February 12, 2010

Light year

This year is going to be the first British general election in which blogging is going to be a factor, someone said on Monday night at the event organized by the Westminster Skeptics on the subject of political blogging: does it make any difference? I had to stop and think: really? Things like the Daily Kos have been part of the American political scene for so long now - Kos was founded in 2002 - that they've been through two national elections already.

But there it was: "2005 was my big break," said Paul Staines, who blogs as Guido Fawkes. "I was the only one covering it. 2010 is going to be much tougher." To stand out, he went on to say, you're going to need a good story. That's what they used to tell journalists.

Due to the wonders of the Net, you can experience the debate for yourself. The other participants were Sunny Hundal (Liberal Conspiracy), Mick Fealty (Slugger O'Toole), Jonathan Isaby (Conservative Home), and the Observer journalist Nick Cohen, there to act as the token nay-sayer. (I won't use skeptic, because although the popular press like to see a "skeptic" as someone who's just there to throw brickbats, I use the term rather differently: skepticism is inquiry and skeptics ask questions and examine evidence.)

All four of political bloggers have a precise idea of what they're trying to do and who they're writing for. Jonathan Isaby, who claims he's the first British journalist to leave a full-time newspaper job (at the Telegraph) for new media, said he's read almost universally among Conservative candidates. Paul Staines aims Guido Fawkes at "the Westminster bubble". Mick Fealty uses Slugger O'Toole to address a "differentiated audience" that is too small for TV, radio, and newspapers. Finally, Sunny Hundal uses Liberal Conspiracy to try to "get the left wing to become a more coherent force".

Despite their various successes, Cohen's basic platform defended newspapers. Blogging, he said, is not replacing the essential core of journalism: investigation and reporting. He's right up to a point. But some do exactly that. Westminster Skeptics convenor David Allen Green, then standing approximately eight inches away, is one example. But it's probably true that for every blogger with sufficient curiosity and commitment to pick up a phone or bang on someone's door there are a couple of hundred more who write blog postings by draping a couple of hundred words of opinion around a link to a story that appeared in the mainstream media.

Of course, as Cohen didn't say, plenty of journalists\, through lack of funding, lack of time, or lack of training, find themselves writing news stories by draping a couple of hundred words of rewritten press release around the PR-provided quotes - and soul-destroying work it is, too. My answer to Cohen, therefore, is to say that commercial publishers have contributed to their own problems, and that one reason blogs have become such an entrenched medium is that they cover things that no newspaper will allow you to write about in any detail. And it's hard to argue with Cohen's claim that almost any blogger finding a really big story will do the sensible thing and sell it to a newspaper.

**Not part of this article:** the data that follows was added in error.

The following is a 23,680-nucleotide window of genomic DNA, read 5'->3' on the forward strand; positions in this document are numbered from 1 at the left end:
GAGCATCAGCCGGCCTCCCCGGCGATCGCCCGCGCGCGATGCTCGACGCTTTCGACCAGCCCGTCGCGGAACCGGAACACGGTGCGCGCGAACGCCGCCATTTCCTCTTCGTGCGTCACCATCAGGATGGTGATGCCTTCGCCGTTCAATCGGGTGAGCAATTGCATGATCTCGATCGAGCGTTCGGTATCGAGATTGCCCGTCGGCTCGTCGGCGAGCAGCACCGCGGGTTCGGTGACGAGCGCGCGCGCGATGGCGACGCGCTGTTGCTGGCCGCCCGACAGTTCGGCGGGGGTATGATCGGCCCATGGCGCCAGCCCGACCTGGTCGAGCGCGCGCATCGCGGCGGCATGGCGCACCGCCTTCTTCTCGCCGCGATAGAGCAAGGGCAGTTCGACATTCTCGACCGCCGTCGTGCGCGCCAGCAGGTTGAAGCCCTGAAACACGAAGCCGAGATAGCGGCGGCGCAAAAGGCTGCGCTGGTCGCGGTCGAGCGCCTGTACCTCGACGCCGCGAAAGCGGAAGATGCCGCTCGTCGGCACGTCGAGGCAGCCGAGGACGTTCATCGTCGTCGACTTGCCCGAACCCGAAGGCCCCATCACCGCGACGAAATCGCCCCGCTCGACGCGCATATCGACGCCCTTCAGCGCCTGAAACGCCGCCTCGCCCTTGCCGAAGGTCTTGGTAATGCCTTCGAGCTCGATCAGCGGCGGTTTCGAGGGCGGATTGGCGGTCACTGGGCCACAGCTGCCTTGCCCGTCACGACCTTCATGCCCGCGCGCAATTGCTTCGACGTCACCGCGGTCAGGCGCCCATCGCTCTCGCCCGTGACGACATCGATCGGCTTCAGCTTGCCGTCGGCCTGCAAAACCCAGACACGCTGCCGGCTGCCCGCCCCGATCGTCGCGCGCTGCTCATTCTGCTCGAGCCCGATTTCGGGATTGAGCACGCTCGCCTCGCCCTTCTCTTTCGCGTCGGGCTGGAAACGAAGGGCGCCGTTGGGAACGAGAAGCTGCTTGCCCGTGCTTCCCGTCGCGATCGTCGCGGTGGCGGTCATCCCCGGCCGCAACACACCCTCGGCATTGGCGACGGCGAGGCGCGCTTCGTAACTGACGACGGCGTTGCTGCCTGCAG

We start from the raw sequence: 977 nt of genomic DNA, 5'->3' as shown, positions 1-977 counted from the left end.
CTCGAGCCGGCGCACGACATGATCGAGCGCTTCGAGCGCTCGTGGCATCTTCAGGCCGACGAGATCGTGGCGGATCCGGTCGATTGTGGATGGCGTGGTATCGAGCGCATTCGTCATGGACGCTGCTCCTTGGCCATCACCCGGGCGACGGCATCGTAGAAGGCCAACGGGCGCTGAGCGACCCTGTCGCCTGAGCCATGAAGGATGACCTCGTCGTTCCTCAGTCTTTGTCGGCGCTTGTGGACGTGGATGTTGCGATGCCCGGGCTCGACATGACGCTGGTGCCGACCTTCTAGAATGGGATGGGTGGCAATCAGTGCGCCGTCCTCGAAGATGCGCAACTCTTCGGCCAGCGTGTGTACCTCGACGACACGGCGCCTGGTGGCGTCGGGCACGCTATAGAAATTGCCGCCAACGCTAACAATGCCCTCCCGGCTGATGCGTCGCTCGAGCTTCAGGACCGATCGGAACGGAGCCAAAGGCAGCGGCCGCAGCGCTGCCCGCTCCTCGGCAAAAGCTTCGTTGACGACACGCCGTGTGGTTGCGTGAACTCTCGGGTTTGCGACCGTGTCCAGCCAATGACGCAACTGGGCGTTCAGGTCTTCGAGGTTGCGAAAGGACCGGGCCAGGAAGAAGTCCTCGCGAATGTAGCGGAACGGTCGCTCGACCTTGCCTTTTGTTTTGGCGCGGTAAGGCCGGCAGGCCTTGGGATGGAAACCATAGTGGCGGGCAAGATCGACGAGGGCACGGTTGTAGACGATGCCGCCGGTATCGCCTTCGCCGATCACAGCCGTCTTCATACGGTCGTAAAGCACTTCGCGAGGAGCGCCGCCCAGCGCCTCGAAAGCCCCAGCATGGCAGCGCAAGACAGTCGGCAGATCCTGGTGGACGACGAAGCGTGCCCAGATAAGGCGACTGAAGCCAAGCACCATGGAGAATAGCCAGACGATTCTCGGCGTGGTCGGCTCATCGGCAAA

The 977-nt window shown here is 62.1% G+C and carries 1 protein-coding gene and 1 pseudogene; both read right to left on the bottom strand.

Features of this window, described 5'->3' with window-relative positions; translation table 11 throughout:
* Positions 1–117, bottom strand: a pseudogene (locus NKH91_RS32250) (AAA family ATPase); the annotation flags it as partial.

If you can. Arguably the biggest political story of 2009 was MPs' expenses. That material was released because of the relentless efforts of Heather Brooke, who took up the 2005 arrival into force of the UK's Freedom of Information Act as a golden opportunity. It took her nearly five years to force the disclosure of MPs' expenses - and when she finally succeeded the Telegraph wrote its own stories after poring over the details that were disclosed.

The fact is that political blogging has been with us for far longer than one five-year general election cycle. It's just that most of it does not take the same form as the "inside politics" blogs of the US or the traditional Parliamentary sketches in the British newspapers. The push for Libel reform began with Jack of Kent (David Allen Green); the push to get the public more engaged with their MPs began with MySociety's Fax Your MP. It was clear as long ago as 2006 that MPs were expert users of They Work For You: it's how they keep tabs on each other. MySociety's sites are not blogs - but they are the source material without which political blogging would be much harder work.

I don't find it encouraging to hear Isaby predict that in the upcoming election (expected in May) blogging "will keep candidates on their toes" because "gaffes will be more quickly reported". Isn't this the problem with US elections? That everyone gets hung up on calumnies such as that Al Gore claimed to have invented the Internet. Serious issues fall by the wayside, and good candidates can be severely damaged by biased reporting that happens to feed an eminently quotable sarcastic joke. Still: anything for a little light into the smoke-filled back rooms where British politics is still made. Even with smoking now banned, it's murky back there.

Wendy M. Grossman's Web site has an extensive archive of her books, articles, and music, and an archive of all the earlier columns in this series.

November 27, 2009

Women and children first